Employment Tribunals’ unique place in the judicial system must be protected and reflected under any wider Government plans for justice modernisation and reform. So says the Employment Lawyers Association (ELA) in response to “radical” and “transformational” proposals for change throughout the justice system in the next five years.
The Ministry of Justice (MoJ) has an ongoing mission to drive courts reform including the introduction of online courts and greater use of technology to improve accessibility and achieve efficiencies. In conjunction with the Department for Business, Energy and Industrial Strategy (BEIS) it has been consulting on how employment tribunals can be brought into this overall reform programme. ELA, a non-political group of specialists in employment law with some 6,000 members nationally, is keen for the Tribunal system to embrace the real advantages and improvements that developments in technology have to offer employers and their workers/employees.
But it says any modernisation must ensure the system remains fully accessible to all, including those who are disabled and/or who may otherwise find it difficult to engage with access via the web. The presumption must also be that employment cases are heard by a panel consisting of a specialist judge and lay members having knowledge and familiarity with current and modern workplaces from the employer and employee/worker perspectives. “Fundamental to the Employment Tribunal system is the fact that parties have confidence that their position and the nature of their workplace is fully understood by whoever is to determine their case. The rapidly changing nature of workplaces makes this even more important,” said Richard Fox and Joanne Owers who jointly chaired the ELA working group which has responded to the MoJ/BEIS consultation.
“Workplace disputes are not like civil court money disputes. They can be very emotive and legally complex, particularly when issues such as discrimination are involved. Jobs really matter to people. They need to be treated differently in the courts and tribunals’ structure. It is vital that the Government preserves the distinct nature of the employment jurisdiction within any reformed regime.” ELA has raised again the issue of employment tribunal fees. Since their introduction in 2013, the number of cases reaching the Employment Tribunals has plummeted. ELA finds it extraordinary that an internal Government Paper specifically reviewing this issue has still not been published. This is despite the fact that ELA was told many months ago that it had been completed. “Many litigants will have been unable to make use of the tribunal process because they have either been prevented, or put off from doing so, by the sheer amount of the fee they would incur.”
While encouraging the use of technology, ELA highlights concerns around access (there is a presumption that all people have online access which is not the case); ability to pursue a case online (either because of physical or cognitive impairment); lack of professional support to advance their case (experience shows that litigants in person need assistance from the tribunal to pursue their cases effectively); issues arising where English is not the complainant’s first language; and the imbalance where an employer may be better resourced than an employee.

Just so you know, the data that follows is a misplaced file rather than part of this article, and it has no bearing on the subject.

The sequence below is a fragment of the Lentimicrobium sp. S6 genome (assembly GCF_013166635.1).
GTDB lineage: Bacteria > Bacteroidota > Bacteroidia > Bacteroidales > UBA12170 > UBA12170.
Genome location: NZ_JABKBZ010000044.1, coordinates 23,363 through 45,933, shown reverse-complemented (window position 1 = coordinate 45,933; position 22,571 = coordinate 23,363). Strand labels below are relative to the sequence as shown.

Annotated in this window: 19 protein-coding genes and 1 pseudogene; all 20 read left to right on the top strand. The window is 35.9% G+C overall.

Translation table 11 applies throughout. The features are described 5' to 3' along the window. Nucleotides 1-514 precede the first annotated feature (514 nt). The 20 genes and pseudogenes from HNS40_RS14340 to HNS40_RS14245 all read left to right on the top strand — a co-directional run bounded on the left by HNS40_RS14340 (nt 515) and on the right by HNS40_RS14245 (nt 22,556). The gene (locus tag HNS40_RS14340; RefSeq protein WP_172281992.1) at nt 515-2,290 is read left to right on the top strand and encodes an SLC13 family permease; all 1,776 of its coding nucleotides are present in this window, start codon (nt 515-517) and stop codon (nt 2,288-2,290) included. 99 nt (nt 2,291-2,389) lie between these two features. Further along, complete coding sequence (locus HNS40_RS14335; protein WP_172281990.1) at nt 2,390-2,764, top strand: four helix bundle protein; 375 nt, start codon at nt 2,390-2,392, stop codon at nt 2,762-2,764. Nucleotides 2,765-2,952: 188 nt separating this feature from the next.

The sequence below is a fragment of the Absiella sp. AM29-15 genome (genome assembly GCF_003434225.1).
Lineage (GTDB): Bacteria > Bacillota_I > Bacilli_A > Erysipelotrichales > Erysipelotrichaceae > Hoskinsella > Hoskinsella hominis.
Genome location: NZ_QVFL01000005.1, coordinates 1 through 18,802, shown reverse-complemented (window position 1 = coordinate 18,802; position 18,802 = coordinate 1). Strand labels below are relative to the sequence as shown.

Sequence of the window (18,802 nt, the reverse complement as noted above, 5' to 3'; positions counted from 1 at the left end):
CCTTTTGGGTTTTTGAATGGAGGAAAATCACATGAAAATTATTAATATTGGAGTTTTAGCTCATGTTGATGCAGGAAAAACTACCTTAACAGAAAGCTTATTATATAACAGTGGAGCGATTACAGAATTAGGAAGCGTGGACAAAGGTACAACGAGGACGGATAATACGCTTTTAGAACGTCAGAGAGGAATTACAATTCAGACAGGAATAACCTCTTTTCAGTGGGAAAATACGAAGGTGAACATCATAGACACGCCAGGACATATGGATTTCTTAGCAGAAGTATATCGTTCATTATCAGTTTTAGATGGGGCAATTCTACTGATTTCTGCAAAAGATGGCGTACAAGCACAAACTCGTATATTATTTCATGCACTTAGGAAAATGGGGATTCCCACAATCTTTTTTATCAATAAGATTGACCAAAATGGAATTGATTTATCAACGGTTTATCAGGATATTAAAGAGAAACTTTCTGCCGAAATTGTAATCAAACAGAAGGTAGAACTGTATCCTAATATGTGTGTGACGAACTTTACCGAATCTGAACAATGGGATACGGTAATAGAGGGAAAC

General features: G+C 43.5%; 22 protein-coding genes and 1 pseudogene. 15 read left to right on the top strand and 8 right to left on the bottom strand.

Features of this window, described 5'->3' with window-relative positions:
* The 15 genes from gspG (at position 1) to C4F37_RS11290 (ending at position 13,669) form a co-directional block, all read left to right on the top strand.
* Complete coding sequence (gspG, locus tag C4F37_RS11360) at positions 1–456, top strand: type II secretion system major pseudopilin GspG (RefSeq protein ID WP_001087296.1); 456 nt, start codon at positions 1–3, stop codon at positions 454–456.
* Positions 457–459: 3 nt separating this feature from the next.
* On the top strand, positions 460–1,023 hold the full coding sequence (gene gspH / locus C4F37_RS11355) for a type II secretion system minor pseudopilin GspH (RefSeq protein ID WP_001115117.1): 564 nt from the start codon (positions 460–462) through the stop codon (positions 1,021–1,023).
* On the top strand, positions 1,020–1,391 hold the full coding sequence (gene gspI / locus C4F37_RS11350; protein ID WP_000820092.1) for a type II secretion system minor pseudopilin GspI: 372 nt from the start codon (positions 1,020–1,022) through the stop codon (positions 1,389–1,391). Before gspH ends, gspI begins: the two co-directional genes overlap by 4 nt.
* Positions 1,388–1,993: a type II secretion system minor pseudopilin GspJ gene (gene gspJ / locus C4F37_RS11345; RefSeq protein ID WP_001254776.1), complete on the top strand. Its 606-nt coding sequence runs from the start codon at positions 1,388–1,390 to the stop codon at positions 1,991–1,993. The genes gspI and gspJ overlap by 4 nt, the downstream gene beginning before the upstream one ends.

“We urge the Government to ensure that digitally excluded persons and other vulnerable groups are afforded adequate protection as part of the reforms. We also strongly believe that an online system must not be compulsory for all employment tribunal claims. Making an online system available but not compulsory can still achieve savings without excluding potential users of the tribunal system.”
ELA urges that any legislative changes to the Employment Tribunals Act 1996 must retain discretion for Employment Judges, rather than caseworkers who are not judicially qualified, to continue to have the principle role in active case management of claims from an early stage, including determining what directions are proportionate to the hearing of the claim, and what type of tribunal panel is appropriate to the size, complexity and significance of the dispute. On the scope for delegating some judicial functions to caseworkers, ELA highlights the need for detailed legal and procedural knowledge to avoid a rise in appeals. It also points to the attitude of the increasing numbers of litigants who choose to run their cases by themselves. “Decision making by the judiciary, at all stages of the process, has the confidence of litigants in person, and so the perception of these users needs to be considered carefully to ensure that this is not lost.”
ELA says that the costs of repeated challenges to caseworker decisions, or appeals from judges sitting without lay members, would disproportionately impact small or micro-sized business which do not have the financial or personnel resource to engage in protracted procedural disputes in complex employment claims. “One factor which may prevent multiple challenges is the full tribunal including members from the employer and employee/worker sides of industry. Litigants in person in particular may perceive such tribunals as being able to reach better and fairer determinations.”